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NAS Reviews

ASUSTOR AS5002T and AS5004T product shot

At a Glance
Product ASUSTOR AS5002T and AS5004T
Summary High performance Intel Celeron two and four-bay NASes
Pros • Wide range of downloadable apps
• Consistent File Copy Write and Read performance for all RAID levels
• Quiet
• Aggressively priced
Cons • Slow RAID volume rebuilds


ASUSTOR produces several NAS families that appeal to either "Personal to Home" or "Home to Power User" buyers. Last May, I reviewed ASUSTOR's "2-series" (AS-20xTE) entry level line that features an Atom CE5310 processor. This family predictably ranked toward the bottom of the NAS Charts.

Several weeks later, Tim reviewed the "3 series" (AS-30XT) that feature a beefier Atom CE5335. The improved hardware resulted in much better performance. Tim concluded that products in the 3-series "deserve to be on your short list if you are looking for the current best value in two or four-bay NASes."

This review will focus on the latest additions to the Home to Power User product line, the AS5002T (2-bay) and AS5004T (four bay) NASes. As you might suspect from the product numbering scheme, the "5 series" uses a faster processor that produces better results than the 3 series. We'll find out in the performance and ranking sections if the 5 series is an even better value than the 2 and 3 series NASes.

The chart below, generated from the ASUSTOR website, compares the 2, 3 and 5 series products. For this comparison, I chose the AS-204TE, as that model has an HDMI port that's lacking in the AS-204T but is included on the 3 and 5 series products. Otherwise, the processor and memory is the same within each product family.

Moving from the 2 series to 5 series, you can see a clear progression to an increasingly powerful processor. The memory on the AS500XT is also expandable up to a total 8 GB. With the 5 series, you also pick up a third USB 3.0 port, 2 eSATA ports and a second Gigabit Ethernet port.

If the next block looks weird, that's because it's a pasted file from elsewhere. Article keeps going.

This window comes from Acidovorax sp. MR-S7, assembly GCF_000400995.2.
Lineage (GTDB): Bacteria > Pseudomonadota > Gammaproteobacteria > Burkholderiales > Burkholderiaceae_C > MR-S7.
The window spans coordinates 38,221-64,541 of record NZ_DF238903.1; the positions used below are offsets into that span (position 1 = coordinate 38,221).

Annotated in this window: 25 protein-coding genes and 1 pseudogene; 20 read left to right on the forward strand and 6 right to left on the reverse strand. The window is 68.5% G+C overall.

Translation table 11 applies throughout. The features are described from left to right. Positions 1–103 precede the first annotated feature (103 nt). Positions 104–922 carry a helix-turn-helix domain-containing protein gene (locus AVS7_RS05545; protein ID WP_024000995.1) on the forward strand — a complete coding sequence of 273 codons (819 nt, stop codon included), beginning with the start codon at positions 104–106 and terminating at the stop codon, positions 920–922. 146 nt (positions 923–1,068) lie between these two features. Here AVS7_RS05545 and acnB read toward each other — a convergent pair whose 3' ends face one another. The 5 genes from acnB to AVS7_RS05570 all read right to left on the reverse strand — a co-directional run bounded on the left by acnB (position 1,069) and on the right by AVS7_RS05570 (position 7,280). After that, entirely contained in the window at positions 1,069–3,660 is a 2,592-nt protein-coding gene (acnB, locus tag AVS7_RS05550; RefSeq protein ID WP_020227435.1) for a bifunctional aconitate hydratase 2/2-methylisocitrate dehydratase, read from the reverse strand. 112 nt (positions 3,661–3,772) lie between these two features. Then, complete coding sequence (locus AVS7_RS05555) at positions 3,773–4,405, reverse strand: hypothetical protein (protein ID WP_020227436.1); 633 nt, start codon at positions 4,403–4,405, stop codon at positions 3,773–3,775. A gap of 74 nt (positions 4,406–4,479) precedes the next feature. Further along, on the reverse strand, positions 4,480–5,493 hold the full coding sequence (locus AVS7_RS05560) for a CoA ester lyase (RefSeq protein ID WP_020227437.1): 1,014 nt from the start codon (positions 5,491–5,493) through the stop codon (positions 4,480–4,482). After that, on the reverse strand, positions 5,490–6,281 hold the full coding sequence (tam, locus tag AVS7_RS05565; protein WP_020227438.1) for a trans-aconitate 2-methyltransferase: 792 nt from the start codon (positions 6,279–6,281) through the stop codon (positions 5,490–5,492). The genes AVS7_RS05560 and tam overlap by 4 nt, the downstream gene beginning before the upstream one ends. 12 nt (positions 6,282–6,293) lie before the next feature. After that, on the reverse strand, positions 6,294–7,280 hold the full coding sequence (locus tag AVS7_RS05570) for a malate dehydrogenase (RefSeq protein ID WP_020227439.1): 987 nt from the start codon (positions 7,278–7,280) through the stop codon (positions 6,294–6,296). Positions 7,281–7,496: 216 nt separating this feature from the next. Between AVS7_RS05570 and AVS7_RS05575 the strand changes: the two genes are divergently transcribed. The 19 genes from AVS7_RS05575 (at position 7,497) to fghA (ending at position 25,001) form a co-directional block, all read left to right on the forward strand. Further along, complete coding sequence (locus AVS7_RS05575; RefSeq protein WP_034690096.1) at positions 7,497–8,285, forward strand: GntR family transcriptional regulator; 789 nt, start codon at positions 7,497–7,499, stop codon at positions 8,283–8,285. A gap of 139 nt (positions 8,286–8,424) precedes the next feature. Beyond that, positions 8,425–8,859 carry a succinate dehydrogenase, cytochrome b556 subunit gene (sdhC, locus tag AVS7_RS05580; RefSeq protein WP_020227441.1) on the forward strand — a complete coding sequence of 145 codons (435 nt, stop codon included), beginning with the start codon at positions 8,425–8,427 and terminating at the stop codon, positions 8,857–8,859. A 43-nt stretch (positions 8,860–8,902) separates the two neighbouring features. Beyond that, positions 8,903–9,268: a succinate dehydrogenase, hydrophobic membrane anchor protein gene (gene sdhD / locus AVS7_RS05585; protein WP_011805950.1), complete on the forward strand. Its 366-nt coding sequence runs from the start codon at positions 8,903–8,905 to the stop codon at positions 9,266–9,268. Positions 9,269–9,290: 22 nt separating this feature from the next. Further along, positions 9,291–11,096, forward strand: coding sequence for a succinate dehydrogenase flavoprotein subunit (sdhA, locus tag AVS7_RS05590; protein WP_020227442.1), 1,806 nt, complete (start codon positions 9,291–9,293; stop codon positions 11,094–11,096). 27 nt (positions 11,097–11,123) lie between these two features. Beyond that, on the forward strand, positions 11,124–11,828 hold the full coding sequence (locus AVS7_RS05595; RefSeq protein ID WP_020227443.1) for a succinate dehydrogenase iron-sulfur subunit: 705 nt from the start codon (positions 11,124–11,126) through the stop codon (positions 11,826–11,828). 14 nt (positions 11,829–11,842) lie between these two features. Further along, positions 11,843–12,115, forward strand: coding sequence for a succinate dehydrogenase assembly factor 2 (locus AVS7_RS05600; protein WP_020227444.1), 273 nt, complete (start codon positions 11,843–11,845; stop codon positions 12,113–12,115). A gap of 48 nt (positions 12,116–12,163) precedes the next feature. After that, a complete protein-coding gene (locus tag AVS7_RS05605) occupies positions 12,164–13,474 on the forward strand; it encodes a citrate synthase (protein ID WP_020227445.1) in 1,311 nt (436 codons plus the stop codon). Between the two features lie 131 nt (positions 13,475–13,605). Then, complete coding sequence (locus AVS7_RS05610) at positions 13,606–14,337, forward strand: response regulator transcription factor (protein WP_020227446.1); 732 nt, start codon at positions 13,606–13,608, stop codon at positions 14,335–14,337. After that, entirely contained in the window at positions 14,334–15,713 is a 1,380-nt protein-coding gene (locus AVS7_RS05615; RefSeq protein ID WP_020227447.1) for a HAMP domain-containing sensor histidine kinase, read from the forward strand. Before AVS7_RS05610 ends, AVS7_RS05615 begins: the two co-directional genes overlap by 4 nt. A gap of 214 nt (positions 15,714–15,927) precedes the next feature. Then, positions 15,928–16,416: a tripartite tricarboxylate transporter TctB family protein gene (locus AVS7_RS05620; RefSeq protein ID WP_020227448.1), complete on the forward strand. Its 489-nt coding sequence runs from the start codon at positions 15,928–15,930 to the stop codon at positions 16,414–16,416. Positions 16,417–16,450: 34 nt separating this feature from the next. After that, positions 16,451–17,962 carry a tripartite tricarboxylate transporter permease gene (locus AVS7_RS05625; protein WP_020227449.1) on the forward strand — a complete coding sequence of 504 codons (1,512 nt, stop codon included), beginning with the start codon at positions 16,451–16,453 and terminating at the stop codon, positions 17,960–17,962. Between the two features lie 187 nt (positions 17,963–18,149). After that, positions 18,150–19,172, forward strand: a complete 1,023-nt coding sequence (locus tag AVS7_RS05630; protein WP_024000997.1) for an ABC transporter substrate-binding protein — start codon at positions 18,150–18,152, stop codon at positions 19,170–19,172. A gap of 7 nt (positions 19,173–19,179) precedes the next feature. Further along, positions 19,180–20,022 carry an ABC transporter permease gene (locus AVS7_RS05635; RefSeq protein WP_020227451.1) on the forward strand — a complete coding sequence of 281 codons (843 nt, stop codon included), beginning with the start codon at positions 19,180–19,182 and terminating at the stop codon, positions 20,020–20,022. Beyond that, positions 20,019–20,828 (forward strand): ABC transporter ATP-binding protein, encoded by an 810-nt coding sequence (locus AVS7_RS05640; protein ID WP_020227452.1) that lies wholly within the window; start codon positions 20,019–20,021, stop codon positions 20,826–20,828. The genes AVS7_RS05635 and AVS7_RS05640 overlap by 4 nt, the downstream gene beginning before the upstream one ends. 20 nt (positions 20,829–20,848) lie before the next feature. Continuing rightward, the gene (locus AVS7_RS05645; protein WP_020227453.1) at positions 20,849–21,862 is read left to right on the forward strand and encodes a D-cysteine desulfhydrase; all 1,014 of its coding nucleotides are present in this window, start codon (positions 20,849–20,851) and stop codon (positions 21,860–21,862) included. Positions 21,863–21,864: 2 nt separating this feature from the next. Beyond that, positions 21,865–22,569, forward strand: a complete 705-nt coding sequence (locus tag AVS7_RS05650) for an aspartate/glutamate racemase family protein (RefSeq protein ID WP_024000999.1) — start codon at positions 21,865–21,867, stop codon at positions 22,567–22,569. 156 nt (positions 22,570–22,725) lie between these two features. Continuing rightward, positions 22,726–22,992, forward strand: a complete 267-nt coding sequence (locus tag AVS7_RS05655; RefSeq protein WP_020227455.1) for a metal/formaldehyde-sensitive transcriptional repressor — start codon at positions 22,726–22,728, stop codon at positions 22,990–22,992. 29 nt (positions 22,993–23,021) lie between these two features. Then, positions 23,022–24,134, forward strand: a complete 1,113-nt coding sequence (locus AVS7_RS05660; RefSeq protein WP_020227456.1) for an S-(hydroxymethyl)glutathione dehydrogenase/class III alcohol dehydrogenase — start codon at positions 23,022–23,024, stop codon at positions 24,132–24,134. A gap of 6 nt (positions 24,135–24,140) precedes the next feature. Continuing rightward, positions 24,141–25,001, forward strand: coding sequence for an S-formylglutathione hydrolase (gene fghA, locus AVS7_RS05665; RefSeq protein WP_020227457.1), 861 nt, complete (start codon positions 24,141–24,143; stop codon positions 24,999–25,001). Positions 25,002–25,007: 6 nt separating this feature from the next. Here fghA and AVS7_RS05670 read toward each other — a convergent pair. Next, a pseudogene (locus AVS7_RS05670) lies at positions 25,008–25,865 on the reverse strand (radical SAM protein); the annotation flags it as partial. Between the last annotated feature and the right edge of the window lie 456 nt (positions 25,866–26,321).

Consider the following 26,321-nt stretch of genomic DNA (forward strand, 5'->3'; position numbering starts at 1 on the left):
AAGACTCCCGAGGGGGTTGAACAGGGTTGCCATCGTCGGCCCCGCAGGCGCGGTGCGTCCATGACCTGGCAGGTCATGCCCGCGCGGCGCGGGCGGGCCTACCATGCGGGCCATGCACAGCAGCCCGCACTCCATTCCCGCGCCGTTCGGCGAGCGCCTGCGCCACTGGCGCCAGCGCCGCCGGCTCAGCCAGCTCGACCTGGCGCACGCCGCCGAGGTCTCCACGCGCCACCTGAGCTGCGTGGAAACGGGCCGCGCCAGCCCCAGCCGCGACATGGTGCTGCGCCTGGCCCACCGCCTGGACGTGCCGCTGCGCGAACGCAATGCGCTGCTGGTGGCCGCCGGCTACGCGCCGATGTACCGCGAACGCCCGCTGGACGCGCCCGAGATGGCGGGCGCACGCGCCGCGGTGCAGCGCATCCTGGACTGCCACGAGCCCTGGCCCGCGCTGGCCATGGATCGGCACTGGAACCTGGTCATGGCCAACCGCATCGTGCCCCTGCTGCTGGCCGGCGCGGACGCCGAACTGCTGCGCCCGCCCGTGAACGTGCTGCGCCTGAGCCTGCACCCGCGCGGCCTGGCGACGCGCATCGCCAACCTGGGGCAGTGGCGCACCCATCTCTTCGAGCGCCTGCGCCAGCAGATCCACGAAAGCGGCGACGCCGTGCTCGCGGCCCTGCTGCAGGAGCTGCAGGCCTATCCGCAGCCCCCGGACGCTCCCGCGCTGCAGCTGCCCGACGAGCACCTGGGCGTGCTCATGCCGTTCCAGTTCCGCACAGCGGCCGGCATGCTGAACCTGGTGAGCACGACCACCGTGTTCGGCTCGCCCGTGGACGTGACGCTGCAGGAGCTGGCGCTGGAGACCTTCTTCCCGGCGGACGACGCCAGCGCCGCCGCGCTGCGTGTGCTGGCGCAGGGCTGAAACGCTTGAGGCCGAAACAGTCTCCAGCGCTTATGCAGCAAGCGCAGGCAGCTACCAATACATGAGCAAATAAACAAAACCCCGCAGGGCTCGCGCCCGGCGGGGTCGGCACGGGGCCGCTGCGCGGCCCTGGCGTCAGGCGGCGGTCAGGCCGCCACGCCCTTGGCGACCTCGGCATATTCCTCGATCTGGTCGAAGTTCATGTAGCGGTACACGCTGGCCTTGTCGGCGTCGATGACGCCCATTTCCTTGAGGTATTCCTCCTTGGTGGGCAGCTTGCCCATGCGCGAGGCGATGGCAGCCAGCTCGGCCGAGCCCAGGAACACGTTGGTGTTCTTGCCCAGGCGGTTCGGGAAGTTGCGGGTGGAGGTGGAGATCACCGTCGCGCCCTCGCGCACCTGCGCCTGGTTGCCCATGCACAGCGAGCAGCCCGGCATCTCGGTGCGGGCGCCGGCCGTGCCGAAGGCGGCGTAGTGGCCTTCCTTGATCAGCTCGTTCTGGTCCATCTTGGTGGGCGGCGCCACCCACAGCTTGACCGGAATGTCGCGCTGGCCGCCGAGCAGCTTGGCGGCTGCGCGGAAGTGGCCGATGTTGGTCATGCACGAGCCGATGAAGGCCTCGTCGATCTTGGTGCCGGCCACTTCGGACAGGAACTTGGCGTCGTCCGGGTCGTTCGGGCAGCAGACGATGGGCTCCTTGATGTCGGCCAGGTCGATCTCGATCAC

The 5 series also has improved audio output with a digital optical S/PDIF port. In addition, the 5 series moves away from an internal power supply to an external power supply, which appears to be more efficient both in Operation and Hibernate modes. With 2 drives, we measured 17 W / 10 W (active / power save) and with four drives we measured 31 W / 16 W. You'll note that each of the products is built in the exact same-sized case.

Comparison of ASUSTOR 2, 3, and 5 Series NASes

Comparison of ASUSTOR 2, 3, and 5 Series NASes

Product Tour

The Quick Installation Guide and User Guide are common to all "5" series products. The image below appears to be a cropped image of an AS5008T 8-bay NAS, as the drive bays are horizontal instead of the vertical drive trays found on the AS5004T. The 8 and 10 bay models also have four Ethernet ports, compared to the two found on the AS500XT.

The front panel contains LEDs for each hard disk and individual LEDs for power, system status, and USB and two LEDs for Network. Like the 2 and 3 series NASes, neither the AS5002T nor the AS5004T have an LCD information panel. An LCD panel can be found on other models, however. In addition to the indicators, one of the device's three USB 3.0 ports is located in the lower left corner.

ASUSTOR front panel callouts

ASUSTOR front panel callouts

As noted above, the ASUSTOR AS500XT have moved to an external power supply, so there's now only a jack for DC input (#7). The rear panel has a S/PDIF digital audio port rather than the 3.5mm audio jack found on the 2 and 3 series, a reset button, USB 3.0 port (x2), and HDMI port, dual Gigabit Ethernet ports, USB 2.0 ports (x2), system fan and security lock hole.

ASUSTOR rear panel callouts

ASUSTOR rear panel callouts

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